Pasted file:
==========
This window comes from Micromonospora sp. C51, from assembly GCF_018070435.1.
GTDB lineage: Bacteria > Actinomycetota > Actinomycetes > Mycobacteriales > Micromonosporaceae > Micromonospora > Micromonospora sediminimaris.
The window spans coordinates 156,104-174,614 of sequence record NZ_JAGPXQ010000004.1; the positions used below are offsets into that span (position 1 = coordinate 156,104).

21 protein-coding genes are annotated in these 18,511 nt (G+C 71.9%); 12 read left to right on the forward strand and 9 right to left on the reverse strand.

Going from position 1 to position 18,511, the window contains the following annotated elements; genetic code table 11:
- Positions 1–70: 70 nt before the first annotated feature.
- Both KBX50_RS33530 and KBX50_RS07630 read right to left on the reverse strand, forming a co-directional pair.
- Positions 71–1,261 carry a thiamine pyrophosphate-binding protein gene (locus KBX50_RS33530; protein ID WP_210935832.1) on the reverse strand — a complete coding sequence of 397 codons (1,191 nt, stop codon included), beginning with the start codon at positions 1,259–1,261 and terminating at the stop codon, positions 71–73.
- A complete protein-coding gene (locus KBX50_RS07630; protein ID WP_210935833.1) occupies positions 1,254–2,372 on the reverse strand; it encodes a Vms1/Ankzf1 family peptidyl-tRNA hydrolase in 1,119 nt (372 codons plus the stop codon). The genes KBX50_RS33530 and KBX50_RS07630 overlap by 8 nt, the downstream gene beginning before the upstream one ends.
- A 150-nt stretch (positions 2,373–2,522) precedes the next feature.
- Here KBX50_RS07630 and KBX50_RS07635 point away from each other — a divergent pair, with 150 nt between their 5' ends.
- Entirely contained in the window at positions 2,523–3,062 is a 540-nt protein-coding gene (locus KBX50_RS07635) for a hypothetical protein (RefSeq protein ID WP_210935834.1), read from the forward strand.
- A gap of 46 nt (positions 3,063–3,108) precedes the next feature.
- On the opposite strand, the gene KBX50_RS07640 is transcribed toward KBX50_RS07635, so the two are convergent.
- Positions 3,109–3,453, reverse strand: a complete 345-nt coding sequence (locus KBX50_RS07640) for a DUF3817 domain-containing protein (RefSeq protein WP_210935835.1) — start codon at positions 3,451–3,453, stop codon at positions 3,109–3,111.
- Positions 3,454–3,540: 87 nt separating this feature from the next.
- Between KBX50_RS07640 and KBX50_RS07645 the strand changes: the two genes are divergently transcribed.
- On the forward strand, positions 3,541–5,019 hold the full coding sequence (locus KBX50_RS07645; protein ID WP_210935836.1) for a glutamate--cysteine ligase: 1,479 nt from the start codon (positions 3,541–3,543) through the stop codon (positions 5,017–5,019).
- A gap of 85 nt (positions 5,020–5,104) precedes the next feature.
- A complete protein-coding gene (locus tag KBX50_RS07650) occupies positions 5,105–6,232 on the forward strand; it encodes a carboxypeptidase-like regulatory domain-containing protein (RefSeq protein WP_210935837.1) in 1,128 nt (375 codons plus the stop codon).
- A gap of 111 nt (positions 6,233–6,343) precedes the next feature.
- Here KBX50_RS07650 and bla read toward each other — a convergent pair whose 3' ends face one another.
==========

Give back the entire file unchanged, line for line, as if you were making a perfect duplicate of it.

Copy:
This window comes from Micromonospora sp. C51, from assembly GCF_018070435.1.
GTDB lineage: Bacteria > Actinomycetota > Actinomycetes > Mycobacteriales > Micromonosporaceae > Micromonospora > Micromonospora sediminimaris.
The window spans coordinates 156,104-174,614 of sequence record NZ_JAGPXQ010000004.1; the positions used below are offsets into that span (position 1 = coordinate 156,104).

21 protein-coding genes are annotated in these 18,511 nt (G+C 71.9%); 12 read left to right on the forward strand and 9 right to left on the reverse strand.

Going from position 1 to position 18,511, the window contains the following annotated elements; genetic code table 11:
- Positions 1–70: 70 nt before the first annotated feature.
- Both KBX50_RS33530 and KBX50_RS07630 read right to left on the reverse strand, forming a co-directional pair.
- Positions 71–1,261 carry a thiamine pyrophosphate-binding protein gene (locus KBX50_RS33530; protein ID WP_210935832.1) on the reverse strand — a complete coding sequence of 397 codons (1,191 nt, stop codon included), beginning with the start codon at positions 1,259–1,261 and terminating at the stop codon, positions 71–73.
- A complete protein-coding gene (locus KBX50_RS07630; protein ID WP_210935833.1) occupies positions 1,254–2,372 on the reverse strand; it encodes a Vms1/Ankzf1 family peptidyl-tRNA hydrolase in 1,119 nt (372 codons plus the stop codon). The genes KBX50_RS33530 and KBX50_RS07630 overlap by 8 nt, the downstream gene beginning before the upstream one ends.
- A 150-nt stretch (positions 2,373–2,522) precedes the next feature.
- Here KBX50_RS07630 and KBX50_RS07635 point away from each other — a divergent pair, with 150 nt between their 5' ends.
- Entirely contained in the window at positions 2,523–3,062 is a 540-nt protein-coding gene (locus KBX50_RS07635) for a hypothetical protein (RefSeq protein ID WP_210935834.1), read from the forward strand.
- A gap of 46 nt (positions 3,063–3,108) precedes the next feature.
- On the opposite strand, the gene KBX50_RS07640 is transcribed toward KBX50_RS07635, so the two are convergent.
- Positions 3,109–3,453, reverse strand: a complete 345-nt coding sequence (locus KBX50_RS07640) for a DUF3817 domain-containing protein (RefSeq protein WP_210935835.1) — start codon at positions 3,451–3,453, stop codon at positions 3,109–3,111.
- Positions 3,454–3,540: 87 nt separating this feature from the next.
- Between KBX50_RS07640 and KBX50_RS07645 the strand changes: the two genes are divergently transcribed.
- On the forward strand, positions 3,541–5,019 hold the full coding sequence (locus KBX50_RS07645; protein ID WP_210935836.1) for a glutamate--cysteine ligase: 1,479 nt from the start codon (positions 3,541–3,543) through the stop codon (positions 5,017–5,019).
- A gap of 85 nt (positions 5,020–5,104) precedes the next feature.
- A complete protein-coding gene (locus tag KBX50_RS07650) occupies positions 5,105–6,232 on the forward strand; it encodes a carboxypeptidase-like regulatory domain-containing protein (RefSeq protein WP_210935837.1) in 1,128 nt (375 codons plus the stop codon).
- A gap of 111 nt (positions 6,233–6,343) precedes the next feature.
- Here KBX50_RS07650 and bla read toward each other — a convergent pair whose 3' ends face one another.